At present, for every person who dies in hospital (thankfully, nobody in Britain, yet) there are several more in intensive care, plus further numbers within hospitals and even more at home. The team has thought of this (point 2.7) and estimates that at its peak the disease may cause up to a fifth of workers to be absent from duty. This has been repeated in the news media and BoJo has undertaken to allow Statutory Sick Pay to be paid from the first day of illness.
The general treatment strategy (2.9) is fourfold: Self isolation, managing symptoms, support for patients with complications, but most people to manage at home.
The wider strategy (3.7) is to Contain, Delay (to allow time for more clement weather, for research and the development of a vaccine – but paragraph 4.25 notes the need to weigh the ‘social costs’ of implementing actions), Mitigate the consequences, and continue with Research. À propos the last, the document notes (4.32) King’s College London’s work on ‘Emergency Preparedness and Response’ and (4.33) Imperial College’s unit developing Modelling Methodology.
The plan also reminds us of the complexities of devolved government, so HMG is taking that into consideration. Let’s hope that TV interviewers think twice before macho, pen-twiddling ragging of central government ministers about matters for which regional government is responsible .
A point that is both reassuring and worrying is in (4.8): ‘new powers for medical professionals, public health professionals and the police to allow them to detain and direct individuals in quarantined areas at risk or suspected of having the virus.’ Let us hope the Opposition will keep a beady eye on the potential for abuse of such powers, and insist on periodic reviews and sunset clauses.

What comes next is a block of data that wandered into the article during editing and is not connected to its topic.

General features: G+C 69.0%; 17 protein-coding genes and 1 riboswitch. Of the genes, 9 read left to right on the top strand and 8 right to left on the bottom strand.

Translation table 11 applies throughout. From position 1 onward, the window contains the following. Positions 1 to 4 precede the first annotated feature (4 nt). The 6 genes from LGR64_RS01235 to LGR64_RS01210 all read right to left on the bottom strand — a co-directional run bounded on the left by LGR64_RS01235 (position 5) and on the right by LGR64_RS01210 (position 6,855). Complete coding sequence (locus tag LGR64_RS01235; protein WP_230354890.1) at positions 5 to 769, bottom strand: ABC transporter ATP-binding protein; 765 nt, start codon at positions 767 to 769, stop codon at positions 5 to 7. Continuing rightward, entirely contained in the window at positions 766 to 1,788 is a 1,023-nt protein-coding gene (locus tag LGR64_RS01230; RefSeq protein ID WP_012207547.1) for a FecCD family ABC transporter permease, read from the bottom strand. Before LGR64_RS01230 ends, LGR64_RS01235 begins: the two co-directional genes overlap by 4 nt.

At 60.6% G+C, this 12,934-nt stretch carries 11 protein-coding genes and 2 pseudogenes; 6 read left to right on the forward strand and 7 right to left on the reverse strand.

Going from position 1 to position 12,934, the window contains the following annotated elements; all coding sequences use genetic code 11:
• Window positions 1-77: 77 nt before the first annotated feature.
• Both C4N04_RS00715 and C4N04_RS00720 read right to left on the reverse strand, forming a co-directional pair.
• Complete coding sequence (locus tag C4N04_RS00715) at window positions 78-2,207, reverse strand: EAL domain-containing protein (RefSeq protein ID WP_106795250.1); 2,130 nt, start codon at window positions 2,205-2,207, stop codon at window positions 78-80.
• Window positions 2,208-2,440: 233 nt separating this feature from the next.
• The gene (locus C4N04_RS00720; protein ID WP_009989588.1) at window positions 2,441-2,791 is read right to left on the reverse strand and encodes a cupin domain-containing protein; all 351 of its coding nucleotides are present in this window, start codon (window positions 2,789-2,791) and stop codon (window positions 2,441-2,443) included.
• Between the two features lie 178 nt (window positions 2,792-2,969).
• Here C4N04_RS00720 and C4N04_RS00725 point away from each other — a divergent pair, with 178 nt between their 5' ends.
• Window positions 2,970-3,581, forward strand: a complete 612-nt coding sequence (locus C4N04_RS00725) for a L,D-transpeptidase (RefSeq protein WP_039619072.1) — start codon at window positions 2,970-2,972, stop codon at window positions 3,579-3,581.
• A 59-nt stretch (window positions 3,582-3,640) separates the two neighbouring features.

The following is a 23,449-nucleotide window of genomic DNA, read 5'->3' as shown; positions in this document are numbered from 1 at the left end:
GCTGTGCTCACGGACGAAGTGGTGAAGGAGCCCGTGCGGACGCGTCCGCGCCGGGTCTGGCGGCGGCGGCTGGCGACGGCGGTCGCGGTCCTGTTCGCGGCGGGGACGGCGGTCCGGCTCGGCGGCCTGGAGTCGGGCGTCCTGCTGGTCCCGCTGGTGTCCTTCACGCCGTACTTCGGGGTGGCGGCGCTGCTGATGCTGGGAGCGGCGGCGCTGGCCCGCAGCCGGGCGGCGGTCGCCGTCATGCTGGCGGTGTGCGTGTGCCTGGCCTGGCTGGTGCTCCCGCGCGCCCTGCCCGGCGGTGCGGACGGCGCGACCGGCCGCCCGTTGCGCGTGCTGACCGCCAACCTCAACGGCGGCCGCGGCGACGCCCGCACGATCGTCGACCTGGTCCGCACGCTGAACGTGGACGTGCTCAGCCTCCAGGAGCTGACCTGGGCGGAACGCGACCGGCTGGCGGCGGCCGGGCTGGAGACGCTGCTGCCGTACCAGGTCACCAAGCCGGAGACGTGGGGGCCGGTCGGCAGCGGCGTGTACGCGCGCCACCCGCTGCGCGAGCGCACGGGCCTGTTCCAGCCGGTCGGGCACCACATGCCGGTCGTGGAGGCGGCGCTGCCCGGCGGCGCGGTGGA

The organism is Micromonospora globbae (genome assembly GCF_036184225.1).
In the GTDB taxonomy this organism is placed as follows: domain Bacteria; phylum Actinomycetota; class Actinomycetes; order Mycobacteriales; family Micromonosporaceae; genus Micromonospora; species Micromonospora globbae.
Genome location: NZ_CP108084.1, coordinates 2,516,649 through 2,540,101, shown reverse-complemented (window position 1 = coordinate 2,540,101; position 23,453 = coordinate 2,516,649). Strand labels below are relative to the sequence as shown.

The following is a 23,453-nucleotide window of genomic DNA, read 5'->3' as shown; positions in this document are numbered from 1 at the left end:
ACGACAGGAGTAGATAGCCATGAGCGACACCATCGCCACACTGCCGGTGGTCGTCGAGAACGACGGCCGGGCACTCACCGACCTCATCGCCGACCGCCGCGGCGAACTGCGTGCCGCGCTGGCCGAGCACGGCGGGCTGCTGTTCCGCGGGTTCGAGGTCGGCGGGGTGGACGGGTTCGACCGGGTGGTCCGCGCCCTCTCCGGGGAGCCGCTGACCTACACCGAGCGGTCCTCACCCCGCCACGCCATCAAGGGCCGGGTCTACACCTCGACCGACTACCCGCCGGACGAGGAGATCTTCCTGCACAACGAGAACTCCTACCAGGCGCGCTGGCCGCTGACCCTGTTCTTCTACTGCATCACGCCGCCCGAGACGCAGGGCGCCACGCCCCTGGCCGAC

The paper reminds us that Dad can’t do it all for us, and the advice is worth quoting in full:
4.34 Everyone can help support the UK’s response by:
• following public health authorities’ advice, for example on hand washing
• reducing the impact and spread of misinformation by relying on information from trusted sources, such as that on ,, , and
• checking and following the latest FCO travel advice when travelling and planning to travel
• ensuring you and your family’s vaccinations are up to date as this will help reduce the pressure on the NHS/HSCNI through reducing vaccine-preventable diseases
• checking on elderly or vulnerable family, friends and neighbours
• using NHS 111 (or NHS 24 in Scotland or NHS Direct Wales) (including online, where possible), pharmacies and GPs responsibly, and go to the hospital only when you really need to. This is further explained on the NHS website - and
• being understanding of the pressures the health and social care systems may be under, and receptive to changes that may be needed to the provision of care to you and your family.
• accepting that the advice for managing COVID-19 for most people will be self-isolation at home and simple over the counter medicines
• checking for new advice as the situation changes.
So far, so good – it feels as though intelligent management is in charge. ‘Keep calm, and carry on.’